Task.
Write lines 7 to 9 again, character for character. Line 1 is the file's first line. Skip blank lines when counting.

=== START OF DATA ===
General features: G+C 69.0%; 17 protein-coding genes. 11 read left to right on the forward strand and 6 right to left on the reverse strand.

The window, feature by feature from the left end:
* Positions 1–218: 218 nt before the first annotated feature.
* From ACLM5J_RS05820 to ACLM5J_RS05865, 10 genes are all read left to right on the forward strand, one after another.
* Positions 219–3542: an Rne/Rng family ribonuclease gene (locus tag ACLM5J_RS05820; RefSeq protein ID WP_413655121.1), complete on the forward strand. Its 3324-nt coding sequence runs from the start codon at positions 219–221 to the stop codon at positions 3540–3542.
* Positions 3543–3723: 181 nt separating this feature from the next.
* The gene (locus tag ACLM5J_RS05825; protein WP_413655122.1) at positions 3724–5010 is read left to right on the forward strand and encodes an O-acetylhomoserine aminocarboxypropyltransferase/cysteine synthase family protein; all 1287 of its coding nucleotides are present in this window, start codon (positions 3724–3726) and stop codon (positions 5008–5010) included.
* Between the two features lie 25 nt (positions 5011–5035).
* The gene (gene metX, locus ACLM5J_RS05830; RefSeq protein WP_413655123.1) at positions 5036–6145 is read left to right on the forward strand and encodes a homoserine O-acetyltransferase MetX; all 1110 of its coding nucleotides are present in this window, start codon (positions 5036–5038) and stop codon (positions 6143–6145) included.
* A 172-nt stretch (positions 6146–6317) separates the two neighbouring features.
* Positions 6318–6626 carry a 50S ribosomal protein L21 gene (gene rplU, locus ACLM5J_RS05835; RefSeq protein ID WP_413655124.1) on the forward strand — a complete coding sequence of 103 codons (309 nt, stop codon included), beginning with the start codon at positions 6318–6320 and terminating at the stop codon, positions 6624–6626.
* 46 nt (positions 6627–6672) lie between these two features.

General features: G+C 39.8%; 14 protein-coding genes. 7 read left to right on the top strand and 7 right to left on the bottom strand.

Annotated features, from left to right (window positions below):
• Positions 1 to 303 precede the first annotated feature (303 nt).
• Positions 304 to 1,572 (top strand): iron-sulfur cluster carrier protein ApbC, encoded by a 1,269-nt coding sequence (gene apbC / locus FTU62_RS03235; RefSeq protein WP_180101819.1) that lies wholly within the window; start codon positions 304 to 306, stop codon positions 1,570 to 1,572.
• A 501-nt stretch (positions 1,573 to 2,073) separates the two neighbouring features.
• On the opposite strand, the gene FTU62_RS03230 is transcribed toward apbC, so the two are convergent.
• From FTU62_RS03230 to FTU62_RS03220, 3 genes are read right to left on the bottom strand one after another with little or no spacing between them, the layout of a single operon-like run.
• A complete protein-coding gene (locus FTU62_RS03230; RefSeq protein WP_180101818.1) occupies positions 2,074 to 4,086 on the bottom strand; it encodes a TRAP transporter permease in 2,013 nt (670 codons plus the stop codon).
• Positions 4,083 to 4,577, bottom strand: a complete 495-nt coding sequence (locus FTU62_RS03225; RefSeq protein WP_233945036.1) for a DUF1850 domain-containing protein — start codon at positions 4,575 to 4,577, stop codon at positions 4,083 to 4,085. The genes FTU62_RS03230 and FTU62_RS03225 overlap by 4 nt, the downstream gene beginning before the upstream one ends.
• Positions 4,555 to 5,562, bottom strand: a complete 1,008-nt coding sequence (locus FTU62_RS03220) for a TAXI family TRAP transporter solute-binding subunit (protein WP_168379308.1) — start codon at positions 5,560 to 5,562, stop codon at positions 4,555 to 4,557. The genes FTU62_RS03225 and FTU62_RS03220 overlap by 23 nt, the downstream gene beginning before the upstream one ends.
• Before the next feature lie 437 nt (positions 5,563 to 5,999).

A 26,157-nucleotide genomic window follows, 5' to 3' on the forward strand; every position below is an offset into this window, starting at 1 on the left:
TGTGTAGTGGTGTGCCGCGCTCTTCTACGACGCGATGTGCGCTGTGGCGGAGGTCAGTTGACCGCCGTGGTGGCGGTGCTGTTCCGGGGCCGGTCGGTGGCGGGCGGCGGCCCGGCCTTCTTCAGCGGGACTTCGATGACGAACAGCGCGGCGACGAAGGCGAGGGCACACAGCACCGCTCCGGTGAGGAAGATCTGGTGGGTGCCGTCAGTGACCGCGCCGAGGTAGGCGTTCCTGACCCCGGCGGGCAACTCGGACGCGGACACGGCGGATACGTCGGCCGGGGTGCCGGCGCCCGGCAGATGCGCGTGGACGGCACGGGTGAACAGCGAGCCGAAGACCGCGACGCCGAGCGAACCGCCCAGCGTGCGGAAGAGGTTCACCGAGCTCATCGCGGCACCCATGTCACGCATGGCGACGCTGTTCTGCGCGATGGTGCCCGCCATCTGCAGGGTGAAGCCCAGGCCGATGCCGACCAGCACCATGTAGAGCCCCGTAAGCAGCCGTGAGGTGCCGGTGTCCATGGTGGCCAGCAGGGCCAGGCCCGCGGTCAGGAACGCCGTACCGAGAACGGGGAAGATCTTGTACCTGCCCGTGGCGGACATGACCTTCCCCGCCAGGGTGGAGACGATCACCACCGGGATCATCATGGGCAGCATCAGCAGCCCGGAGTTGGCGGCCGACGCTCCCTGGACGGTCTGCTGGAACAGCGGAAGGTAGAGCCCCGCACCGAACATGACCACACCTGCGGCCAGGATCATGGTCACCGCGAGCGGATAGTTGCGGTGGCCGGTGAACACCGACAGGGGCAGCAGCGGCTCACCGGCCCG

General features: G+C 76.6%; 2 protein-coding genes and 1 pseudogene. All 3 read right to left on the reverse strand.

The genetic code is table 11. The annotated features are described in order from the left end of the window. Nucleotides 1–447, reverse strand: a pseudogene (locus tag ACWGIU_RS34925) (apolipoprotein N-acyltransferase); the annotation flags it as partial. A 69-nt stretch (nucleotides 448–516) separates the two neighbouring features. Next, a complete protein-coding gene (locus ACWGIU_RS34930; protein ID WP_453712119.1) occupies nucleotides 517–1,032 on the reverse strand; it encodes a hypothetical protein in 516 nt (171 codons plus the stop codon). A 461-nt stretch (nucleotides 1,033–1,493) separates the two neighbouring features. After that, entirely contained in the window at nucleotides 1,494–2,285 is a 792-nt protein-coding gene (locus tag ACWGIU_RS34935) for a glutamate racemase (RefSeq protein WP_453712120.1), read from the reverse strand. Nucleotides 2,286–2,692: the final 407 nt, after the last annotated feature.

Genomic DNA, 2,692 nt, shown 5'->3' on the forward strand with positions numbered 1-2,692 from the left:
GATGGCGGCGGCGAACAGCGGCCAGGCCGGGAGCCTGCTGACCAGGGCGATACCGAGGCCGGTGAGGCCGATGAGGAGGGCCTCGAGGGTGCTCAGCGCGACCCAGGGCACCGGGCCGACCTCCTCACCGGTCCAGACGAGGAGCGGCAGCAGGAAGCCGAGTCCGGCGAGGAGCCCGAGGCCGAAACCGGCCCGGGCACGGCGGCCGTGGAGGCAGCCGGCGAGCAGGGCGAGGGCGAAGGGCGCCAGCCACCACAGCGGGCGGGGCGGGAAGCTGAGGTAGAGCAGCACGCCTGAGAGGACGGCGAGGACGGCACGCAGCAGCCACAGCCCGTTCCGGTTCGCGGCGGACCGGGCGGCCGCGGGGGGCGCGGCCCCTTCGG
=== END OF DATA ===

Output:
* The gene (locus tag ACLM5J_RS05825; protein WP_413655122.1) at positions 3724–5010 is read left to right on the forward strand and encodes an O-acetylhomoserine aminocarboxypropyltransferase/cysteine synthase family protein; all 1287 of its coding nucleotides are present in this window, start codon (positions 3724–3726) and stop codon (positions 5008–5010) included.
* Between the two features lie 25 nt (positions 5011–5035).
* The gene (gene metX, locus ACLM5J_RS05830; RefSeq protein WP_413655123.1) at positions 5036–6145 is read left to right on the forward strand and encodes a homoserine O-acetyltransferase MetX; all 1110 of its coding nucleotides are present in this window, start codon (positions 5036–5038) and stop codon (positions 6143–6145) included.